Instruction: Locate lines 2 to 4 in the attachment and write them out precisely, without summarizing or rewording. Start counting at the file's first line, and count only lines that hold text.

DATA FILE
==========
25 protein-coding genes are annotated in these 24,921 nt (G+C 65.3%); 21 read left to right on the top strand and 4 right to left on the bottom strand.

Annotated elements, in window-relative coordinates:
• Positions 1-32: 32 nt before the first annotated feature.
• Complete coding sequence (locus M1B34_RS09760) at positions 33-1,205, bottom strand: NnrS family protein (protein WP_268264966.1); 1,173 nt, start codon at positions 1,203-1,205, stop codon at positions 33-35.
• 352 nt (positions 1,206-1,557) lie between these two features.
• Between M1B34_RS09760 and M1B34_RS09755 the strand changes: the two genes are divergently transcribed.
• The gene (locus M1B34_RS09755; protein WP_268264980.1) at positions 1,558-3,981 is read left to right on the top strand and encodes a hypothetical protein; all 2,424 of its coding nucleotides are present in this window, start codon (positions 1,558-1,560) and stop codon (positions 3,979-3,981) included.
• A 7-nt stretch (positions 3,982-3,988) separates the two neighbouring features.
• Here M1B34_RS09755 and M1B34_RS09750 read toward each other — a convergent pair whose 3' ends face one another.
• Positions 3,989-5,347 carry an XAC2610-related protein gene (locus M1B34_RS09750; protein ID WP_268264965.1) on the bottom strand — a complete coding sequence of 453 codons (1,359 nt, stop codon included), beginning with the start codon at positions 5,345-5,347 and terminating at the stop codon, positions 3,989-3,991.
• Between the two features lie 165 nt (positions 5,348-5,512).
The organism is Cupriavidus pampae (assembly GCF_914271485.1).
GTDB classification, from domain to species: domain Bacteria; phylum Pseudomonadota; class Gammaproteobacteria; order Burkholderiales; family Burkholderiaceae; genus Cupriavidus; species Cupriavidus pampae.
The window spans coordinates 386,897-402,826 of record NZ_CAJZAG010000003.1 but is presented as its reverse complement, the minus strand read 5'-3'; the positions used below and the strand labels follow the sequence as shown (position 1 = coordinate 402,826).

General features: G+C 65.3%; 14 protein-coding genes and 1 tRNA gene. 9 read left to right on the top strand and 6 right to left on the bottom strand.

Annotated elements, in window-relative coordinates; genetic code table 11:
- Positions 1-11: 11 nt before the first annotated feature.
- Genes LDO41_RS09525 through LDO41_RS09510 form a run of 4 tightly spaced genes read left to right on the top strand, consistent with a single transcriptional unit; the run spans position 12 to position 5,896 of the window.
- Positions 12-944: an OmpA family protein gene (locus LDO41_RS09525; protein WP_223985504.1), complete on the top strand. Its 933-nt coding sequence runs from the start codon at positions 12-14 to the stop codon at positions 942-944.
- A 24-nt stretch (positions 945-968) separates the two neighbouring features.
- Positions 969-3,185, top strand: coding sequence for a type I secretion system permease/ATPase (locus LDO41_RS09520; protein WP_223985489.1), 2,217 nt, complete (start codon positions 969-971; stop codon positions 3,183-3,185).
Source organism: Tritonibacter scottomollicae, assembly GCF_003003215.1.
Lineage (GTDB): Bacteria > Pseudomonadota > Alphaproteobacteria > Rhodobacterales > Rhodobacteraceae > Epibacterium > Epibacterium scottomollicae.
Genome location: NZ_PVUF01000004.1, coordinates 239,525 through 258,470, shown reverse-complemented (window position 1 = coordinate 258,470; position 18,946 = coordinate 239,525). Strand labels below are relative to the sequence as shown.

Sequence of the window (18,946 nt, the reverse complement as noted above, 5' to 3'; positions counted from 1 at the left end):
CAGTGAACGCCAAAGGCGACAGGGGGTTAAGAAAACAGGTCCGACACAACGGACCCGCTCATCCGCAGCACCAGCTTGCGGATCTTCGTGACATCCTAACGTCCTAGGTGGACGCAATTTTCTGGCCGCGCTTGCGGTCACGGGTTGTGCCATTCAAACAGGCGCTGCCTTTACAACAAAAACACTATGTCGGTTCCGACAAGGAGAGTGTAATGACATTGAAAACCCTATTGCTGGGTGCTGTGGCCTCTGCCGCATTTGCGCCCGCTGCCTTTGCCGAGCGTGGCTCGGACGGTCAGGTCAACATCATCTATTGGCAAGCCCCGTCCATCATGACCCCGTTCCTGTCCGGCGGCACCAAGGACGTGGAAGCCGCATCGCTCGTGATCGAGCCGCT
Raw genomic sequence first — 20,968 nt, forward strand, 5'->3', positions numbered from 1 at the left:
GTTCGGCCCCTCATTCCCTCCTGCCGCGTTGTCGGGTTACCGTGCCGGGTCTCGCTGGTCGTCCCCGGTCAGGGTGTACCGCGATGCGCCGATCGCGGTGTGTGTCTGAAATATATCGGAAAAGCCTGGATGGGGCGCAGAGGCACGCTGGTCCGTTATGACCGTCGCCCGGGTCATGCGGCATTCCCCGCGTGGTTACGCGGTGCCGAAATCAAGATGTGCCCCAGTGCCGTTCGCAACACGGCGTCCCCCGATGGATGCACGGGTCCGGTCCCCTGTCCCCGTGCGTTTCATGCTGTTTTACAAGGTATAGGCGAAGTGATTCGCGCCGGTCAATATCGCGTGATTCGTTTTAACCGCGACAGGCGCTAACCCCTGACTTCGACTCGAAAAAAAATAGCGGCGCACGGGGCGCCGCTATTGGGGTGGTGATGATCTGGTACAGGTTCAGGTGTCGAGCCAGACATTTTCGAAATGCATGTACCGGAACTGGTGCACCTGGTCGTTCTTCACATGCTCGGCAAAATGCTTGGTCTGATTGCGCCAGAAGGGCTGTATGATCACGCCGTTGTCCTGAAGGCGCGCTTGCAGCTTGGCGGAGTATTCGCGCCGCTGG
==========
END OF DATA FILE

Annotated elements, in window-relative coordinates:
• Positions 1-32: 32 nt before the first annotated feature.
• Complete coding sequence (locus M1B34_RS09760) at positions 33-1,205, bottom strand: NnrS family protein (protein WP_268264966.1); 1,173 nt, start codon at positions 1,203-1,205, stop codon at positions 33-35.